Topshop Arrives Late in China With First Retail Store

    Topshop is entering the retail market in China. How successful it is will depend on three main factors: pricing, social media marketing, and exclusivity.
    Topshop is entering the retail market in China. How successful it is will depend on three main factors: pricing, social media marketing, and exclusivity. Photo courtesy: Jessica Hromas/Bloomberg via Getty Images
    Huixin DengAuthor
      Published   in Finance

    Topshop, a British high-end fashion retailer (at the lighter end of luxury), will be opening its first brick-and-mortar store in Mainland China, the company announced yesterday. The three-story flagship will occupy more than 3,400 square meters on Shanghai’s Middle Huaihai Road (淮海中路) and is poised to be the largest Topshop store in the world. In Greater China, the UK retailer currently has just three physical stores, all of which are in Hong Kong and the first of which opened at the end of 2012.

    Despite the lack of physical stores in Mainland China, Topshop started investing in online sales in the region much earlier. It formed an exclusive partnership with in 2014, and Topshop’s apparel has been available online for Chinese customers ever since.

    Topshop’s approach to entering the Chinese market is unusual – it’s not only arriving late (compared to Zara and Hamp;M, which arrived a decade ago), but it’s also partnering with a comparatively lesser-known online platform (e-commerce giants Alibaba and together account for nearly 80 percent market share).

    With these disadvantages, will Topshop still be able to thrive in China’s cutthroat fashion market in 2018? The answer depends on three main factors.

    1. Pricing

    High pricing is what most obviously differentiates a luxury brand from a fast-fashion brand. Yet, with a growing number of limited edition collaborations between the two, and premium pricing on a select few items in fast-fashion stores, that line is increasingly being blurred. In 2015, The Guardian reported that a Topshop black velvet party dress – beaded and sequined with thistle embroidery – sold out in size 10 despite the hefty price tag of £895 (1,209).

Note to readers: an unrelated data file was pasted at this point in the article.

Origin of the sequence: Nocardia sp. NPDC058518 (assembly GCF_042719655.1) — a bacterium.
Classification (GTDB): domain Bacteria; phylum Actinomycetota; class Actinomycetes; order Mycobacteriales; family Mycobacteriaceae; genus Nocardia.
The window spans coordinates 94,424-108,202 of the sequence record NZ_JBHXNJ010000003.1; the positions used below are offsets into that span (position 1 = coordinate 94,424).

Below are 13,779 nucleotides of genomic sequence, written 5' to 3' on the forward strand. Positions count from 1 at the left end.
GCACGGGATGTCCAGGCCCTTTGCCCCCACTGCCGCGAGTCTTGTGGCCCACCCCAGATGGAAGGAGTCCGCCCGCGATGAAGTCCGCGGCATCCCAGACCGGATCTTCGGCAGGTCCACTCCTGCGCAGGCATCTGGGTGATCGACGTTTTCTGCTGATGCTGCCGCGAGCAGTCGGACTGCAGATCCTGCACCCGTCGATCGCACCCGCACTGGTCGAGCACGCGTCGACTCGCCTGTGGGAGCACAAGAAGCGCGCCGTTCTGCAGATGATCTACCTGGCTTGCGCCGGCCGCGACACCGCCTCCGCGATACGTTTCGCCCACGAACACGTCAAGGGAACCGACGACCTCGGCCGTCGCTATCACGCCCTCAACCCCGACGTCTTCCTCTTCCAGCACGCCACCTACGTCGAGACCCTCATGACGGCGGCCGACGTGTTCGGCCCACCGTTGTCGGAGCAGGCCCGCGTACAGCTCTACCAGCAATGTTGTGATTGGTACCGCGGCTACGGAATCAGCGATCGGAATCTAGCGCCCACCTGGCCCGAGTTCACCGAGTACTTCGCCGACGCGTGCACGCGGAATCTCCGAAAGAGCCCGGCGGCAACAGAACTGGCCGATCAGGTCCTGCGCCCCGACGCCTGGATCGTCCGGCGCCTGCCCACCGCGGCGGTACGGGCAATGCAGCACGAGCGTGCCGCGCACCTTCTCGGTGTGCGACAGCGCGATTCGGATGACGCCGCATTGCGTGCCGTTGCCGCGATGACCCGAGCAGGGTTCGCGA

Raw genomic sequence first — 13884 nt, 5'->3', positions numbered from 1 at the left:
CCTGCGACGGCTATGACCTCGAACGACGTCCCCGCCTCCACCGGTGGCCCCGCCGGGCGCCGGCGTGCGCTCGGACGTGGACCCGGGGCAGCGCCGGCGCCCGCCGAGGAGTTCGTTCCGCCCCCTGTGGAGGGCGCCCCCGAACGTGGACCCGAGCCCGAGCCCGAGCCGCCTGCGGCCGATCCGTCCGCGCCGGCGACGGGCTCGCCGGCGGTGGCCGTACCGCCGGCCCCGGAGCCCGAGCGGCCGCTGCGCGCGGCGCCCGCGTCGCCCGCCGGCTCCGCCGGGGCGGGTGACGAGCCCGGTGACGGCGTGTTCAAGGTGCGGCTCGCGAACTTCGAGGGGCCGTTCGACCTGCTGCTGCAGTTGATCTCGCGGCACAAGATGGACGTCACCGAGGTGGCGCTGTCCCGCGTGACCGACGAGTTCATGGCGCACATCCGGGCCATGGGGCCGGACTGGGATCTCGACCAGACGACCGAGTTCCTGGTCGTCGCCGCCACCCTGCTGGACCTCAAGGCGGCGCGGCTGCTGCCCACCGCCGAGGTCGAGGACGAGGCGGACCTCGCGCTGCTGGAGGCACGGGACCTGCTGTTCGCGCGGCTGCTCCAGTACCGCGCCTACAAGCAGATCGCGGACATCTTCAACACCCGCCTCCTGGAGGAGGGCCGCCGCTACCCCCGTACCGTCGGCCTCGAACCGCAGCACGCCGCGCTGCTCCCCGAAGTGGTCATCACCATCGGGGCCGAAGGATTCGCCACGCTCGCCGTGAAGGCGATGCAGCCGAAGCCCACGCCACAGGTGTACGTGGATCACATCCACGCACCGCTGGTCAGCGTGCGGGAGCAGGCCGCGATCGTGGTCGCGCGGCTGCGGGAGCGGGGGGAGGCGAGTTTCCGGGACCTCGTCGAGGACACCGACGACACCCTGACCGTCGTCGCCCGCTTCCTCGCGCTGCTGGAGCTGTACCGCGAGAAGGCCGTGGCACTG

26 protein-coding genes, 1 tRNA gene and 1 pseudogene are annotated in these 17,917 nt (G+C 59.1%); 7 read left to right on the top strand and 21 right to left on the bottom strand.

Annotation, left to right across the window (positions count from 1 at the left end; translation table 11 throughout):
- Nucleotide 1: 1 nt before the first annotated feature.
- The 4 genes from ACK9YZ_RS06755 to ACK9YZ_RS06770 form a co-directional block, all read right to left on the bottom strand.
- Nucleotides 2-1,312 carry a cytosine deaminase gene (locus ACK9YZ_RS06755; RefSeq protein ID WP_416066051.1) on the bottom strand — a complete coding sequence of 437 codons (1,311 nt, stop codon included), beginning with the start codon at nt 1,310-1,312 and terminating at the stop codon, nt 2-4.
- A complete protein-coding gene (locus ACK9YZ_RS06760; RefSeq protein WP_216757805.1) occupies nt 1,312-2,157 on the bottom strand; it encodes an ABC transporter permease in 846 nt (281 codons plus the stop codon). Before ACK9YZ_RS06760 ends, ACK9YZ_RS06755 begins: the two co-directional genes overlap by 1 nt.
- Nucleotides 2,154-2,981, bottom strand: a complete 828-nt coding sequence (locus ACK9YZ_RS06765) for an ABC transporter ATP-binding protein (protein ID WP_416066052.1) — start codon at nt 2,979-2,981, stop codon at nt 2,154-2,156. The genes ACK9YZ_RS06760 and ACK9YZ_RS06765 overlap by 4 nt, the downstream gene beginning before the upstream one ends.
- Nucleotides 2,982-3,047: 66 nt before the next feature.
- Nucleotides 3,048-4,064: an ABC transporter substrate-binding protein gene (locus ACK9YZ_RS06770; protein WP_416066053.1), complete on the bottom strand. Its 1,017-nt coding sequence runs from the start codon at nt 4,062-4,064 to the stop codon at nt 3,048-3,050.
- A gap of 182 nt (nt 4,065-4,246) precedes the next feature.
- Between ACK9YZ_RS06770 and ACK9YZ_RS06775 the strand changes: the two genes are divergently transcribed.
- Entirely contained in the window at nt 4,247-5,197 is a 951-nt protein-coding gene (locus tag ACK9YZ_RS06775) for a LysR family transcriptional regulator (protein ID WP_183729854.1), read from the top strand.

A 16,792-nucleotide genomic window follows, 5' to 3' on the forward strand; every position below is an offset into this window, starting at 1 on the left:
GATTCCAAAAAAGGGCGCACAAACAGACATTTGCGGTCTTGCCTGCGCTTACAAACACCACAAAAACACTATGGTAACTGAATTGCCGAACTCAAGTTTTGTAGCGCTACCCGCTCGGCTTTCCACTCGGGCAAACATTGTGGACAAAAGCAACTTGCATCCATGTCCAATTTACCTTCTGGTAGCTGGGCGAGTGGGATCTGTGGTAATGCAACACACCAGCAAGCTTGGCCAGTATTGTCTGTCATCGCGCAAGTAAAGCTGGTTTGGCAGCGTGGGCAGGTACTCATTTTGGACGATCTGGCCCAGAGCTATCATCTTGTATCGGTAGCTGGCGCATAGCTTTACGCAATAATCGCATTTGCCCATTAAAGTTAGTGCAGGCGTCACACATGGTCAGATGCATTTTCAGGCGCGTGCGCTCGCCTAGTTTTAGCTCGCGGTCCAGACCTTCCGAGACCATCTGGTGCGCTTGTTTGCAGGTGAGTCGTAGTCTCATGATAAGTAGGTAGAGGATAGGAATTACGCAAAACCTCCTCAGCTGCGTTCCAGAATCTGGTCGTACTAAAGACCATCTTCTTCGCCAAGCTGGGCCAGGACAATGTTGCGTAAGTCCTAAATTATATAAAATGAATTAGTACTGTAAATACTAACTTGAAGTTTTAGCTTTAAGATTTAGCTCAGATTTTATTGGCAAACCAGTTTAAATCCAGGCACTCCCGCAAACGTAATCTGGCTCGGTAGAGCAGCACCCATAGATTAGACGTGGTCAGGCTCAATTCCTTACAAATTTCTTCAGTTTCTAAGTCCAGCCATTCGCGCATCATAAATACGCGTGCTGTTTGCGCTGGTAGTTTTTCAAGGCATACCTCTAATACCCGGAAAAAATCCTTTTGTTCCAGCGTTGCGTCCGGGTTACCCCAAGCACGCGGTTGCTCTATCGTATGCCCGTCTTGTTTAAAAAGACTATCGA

By the end of 2017, however, Topshop had begun closing a series of brick-and-mortar stores in Australia and Spain due to unreasonably high prices, and the New York flagship store, which is close to Jing Daily’s office, even offered an unprecedented 70 percent off during the 2017 holiday season. At present, it is more important than ever for Topshop to set an appropriate price for Chinese customers – not too high to push them away, but not too low to erode its high-end value.

    2. Social media marketing

    Topshop is well-known for its digital marketing strategies across all kinds of social media platforms in the Western world: not only on Facebook, Twitter, and Instagram, but also on Pinterest, Tumblr, and Foursquare.

    During London Fashion Week last year, it launched a #LIVETRENDS real-time social media campaign on Twitter that received nearly 4 million engagements, helping exceed its sales target by 75 percent. However, Topshop’s social media marketing effort in China is far less strong.

    The brand’s official WeChat account is updated every one or two weeks and its Weibo account has not been updated since December 12 last year, which is far too slow for China’s hectic social media schedule and lightening fast-fashion trends. To succeed in China, it is imperative for Topshop to catch up with the Chinese social media world and keep Chinese customers updated. Launching a mini-program on WeChat would be a smart starting point.

    3. Exclusivity, a member-only platform focused exclusively on selling fashion, seems a good fit for Topshop. Topshop was able to acquire an exclusive entry spot on the front page of, which may not have been the case if it joined a more eclectic e-commerce platform, like Tmall, where a dizzying array of fashion brands is promoted.

    By selling on Shangpin, Taobao seems to have declared its intention to be more niche and more exclusive than mass market brands. But member-only, luxury e-commerce platforms are changing fast in China, with Alibaba’s Luxury Pavilion and JD’s Toplife fighting furiously to dominate the space. Topshop should consider how it can do something utterly different on to stay out of the fray.

    Already, claims to have “no time difference” (无时差) on all Topshop sales on its platform, which means all of the fashion brands' collections will debut at the same time globally. Given that commitment and Chinese consumers’ love on online shopping, one wonders if Topshop’s brick-and-mortar store in Shanghai will be able to keep up.

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